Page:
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Wednesday, January 25, 2006

For your enjoyment

The Education Wonks have Week 51 of the Education Carnival up and running.

As an English teacher, I especially enjoyed Chris Lehmann's post on making the English classroom relevant. It would have been far more comfortable (to say nothing of more fun) closing out my career with that sort of leadership.

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Monday, January 23, 2006

Too Little Exercise?

Saturday, Alexander Russo at This Week in Education posted a comment on a story about kids hitting the gym after school that he had seen in the NY Times. It piqued my curiousity, so I read it, too.

The first couple paragraphs surprised me:

AT 13, Jena Jerve has managed to stretch her days to do it all: keep a 4.0 grade-point average, play center on her school's basketball team and nourish her love for dancing with six hours a week of tap, ballet and jazz.

But over the last year and a half Jena has also been cramming a less typical extra-curricular activity into her busy schedule, the health club. There, for about an hour twice a week, she has discovered the rigors of weight training and the joy of building stamina on a stationary bike and fitting into jeans. "I've lost inches around my stomach and waist and legs," said Jenna, who is 5-foot-9 and weighs about 175 pounds. "I have a lot of energy now."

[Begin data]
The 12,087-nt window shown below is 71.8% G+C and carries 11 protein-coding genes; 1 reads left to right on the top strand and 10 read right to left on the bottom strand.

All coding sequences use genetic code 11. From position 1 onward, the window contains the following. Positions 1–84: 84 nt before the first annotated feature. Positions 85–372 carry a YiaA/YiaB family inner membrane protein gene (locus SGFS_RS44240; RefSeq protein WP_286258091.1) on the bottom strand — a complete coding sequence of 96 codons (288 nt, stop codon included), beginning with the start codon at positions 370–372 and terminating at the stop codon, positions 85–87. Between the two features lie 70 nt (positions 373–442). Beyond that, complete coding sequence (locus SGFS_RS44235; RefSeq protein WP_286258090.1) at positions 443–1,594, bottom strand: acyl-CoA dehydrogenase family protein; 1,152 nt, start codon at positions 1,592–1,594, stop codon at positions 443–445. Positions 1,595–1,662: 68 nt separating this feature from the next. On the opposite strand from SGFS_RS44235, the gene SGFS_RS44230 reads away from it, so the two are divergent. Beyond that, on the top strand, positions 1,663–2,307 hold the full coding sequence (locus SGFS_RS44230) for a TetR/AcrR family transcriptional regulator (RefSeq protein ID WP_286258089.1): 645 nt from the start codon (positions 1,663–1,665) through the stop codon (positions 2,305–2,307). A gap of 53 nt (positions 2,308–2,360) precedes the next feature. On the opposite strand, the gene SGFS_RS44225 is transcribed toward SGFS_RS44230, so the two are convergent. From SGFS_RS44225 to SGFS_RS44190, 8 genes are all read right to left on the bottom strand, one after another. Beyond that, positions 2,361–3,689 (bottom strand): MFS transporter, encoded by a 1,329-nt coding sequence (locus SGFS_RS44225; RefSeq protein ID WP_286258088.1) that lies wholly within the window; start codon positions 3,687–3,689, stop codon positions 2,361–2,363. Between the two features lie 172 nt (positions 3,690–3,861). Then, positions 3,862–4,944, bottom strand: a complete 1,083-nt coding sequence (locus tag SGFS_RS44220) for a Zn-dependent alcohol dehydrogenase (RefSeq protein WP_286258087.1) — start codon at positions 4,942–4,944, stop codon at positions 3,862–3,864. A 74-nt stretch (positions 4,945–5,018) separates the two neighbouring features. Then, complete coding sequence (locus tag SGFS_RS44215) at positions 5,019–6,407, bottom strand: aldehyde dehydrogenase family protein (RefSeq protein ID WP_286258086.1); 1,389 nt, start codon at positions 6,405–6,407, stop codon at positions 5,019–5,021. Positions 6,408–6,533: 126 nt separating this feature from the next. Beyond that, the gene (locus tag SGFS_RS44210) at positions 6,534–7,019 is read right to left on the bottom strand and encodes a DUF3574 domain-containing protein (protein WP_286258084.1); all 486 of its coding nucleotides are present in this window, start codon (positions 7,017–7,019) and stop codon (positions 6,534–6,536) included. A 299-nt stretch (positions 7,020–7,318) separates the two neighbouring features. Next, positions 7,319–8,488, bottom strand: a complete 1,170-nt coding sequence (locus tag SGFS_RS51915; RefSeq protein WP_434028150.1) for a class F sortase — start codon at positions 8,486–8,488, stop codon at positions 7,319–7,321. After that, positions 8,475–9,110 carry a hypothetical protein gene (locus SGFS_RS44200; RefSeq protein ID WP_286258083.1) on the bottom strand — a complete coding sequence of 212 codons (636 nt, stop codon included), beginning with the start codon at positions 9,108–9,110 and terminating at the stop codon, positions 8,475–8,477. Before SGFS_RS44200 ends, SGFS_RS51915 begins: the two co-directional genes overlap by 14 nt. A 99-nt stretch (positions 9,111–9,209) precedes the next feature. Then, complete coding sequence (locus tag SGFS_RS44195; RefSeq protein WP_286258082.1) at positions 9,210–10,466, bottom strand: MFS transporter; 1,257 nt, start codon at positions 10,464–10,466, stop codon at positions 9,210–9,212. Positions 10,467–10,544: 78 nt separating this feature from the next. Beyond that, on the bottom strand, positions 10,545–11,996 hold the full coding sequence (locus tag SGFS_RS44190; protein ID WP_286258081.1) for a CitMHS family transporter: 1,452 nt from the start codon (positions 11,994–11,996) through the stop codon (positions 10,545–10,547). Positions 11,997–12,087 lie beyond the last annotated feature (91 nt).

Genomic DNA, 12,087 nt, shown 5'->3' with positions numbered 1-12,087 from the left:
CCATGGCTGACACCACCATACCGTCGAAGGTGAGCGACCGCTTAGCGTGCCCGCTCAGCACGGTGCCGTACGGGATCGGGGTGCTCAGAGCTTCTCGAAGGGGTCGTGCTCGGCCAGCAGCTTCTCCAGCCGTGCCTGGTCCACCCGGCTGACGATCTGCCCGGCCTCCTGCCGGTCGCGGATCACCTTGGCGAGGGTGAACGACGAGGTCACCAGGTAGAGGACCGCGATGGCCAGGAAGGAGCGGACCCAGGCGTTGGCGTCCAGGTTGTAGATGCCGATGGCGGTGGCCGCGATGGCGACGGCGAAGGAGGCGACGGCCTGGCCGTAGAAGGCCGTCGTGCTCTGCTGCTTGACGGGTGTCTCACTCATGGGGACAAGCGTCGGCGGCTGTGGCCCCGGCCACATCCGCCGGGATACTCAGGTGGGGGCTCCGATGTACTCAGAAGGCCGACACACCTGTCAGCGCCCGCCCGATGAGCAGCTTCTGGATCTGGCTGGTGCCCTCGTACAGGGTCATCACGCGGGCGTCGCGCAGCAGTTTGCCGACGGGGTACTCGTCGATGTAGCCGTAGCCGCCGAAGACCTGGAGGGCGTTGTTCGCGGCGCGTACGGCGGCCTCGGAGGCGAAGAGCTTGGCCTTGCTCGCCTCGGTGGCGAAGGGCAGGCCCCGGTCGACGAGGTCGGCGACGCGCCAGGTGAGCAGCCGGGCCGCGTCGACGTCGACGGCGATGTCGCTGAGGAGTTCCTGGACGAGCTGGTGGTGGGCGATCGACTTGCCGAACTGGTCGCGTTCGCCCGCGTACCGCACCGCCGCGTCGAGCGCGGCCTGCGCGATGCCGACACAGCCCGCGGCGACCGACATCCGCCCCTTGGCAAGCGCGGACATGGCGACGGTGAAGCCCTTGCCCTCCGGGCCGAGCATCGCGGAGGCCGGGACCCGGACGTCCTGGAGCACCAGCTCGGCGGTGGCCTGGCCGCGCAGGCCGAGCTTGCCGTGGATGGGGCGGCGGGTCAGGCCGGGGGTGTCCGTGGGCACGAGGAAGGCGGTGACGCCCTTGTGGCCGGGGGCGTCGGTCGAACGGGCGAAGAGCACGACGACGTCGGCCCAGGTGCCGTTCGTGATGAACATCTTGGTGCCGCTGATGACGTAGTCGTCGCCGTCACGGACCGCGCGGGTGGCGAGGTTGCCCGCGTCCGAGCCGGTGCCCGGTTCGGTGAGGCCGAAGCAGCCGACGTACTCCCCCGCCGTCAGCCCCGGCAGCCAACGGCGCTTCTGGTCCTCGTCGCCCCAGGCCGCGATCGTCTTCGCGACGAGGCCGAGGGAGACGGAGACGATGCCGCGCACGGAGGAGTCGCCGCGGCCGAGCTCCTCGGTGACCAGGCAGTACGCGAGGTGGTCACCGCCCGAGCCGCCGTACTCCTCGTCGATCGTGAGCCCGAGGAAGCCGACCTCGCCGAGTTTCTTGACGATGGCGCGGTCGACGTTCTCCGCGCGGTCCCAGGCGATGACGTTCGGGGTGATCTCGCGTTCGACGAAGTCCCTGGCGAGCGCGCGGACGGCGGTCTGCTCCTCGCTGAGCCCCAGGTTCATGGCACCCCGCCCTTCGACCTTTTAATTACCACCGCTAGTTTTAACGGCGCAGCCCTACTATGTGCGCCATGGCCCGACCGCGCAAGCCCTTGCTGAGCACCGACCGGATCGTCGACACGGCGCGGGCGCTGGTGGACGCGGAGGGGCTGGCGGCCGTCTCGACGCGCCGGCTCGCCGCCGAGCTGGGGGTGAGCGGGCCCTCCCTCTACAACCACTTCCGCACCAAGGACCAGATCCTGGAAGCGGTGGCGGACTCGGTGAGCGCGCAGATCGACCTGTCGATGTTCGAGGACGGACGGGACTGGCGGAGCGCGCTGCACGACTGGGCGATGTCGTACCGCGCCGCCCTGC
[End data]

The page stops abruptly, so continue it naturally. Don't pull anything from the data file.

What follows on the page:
She's dancing six hours a week, practicing hoops AT LEAST another hour a day (and most days probably well over that), and still feels uncomfortable in her body. So she adds a couple hours at the gym (err, "health club").

And it brought to mind last Monday's post by Donna in which her uncle reminds her of all the "unhealthy" practices that kids used to survive. He closes by wondering how we all managed to still be here. It's almost the stereotypical "in-my-day" piece, but he doesn't add the lines about drinking out of the garden hose and walking to school in the snow.

The NY Times article does a good job of balancing nostalgia with reality: how "we" grew up as opposed to how "kids" grow up today. The comments the author received from parents reflect a a past that feels very much like mine.

The simple fact is that we can no longer rely on daily life to provide our children with the exercise that we got chasing through unfenced neighborhood backyards after basketball practice. Conscientious parents carefully wash cutting boards so kids won't get chicken juice on their vetgetables; good for them - they know more than our parents did. Dishwashers boil the living bejesus out of everything a human hand has touched. We live in single-story cookie-cutter houses in gated communities instead of five-story walk-ups down the block from the deli. Those are facts, and we ought not let misty memories distort them. Even if we do wish that thirteen-year-olds didn't have to rely on the gym.

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Thursday, January 19, 2006

I knew I wasn't alone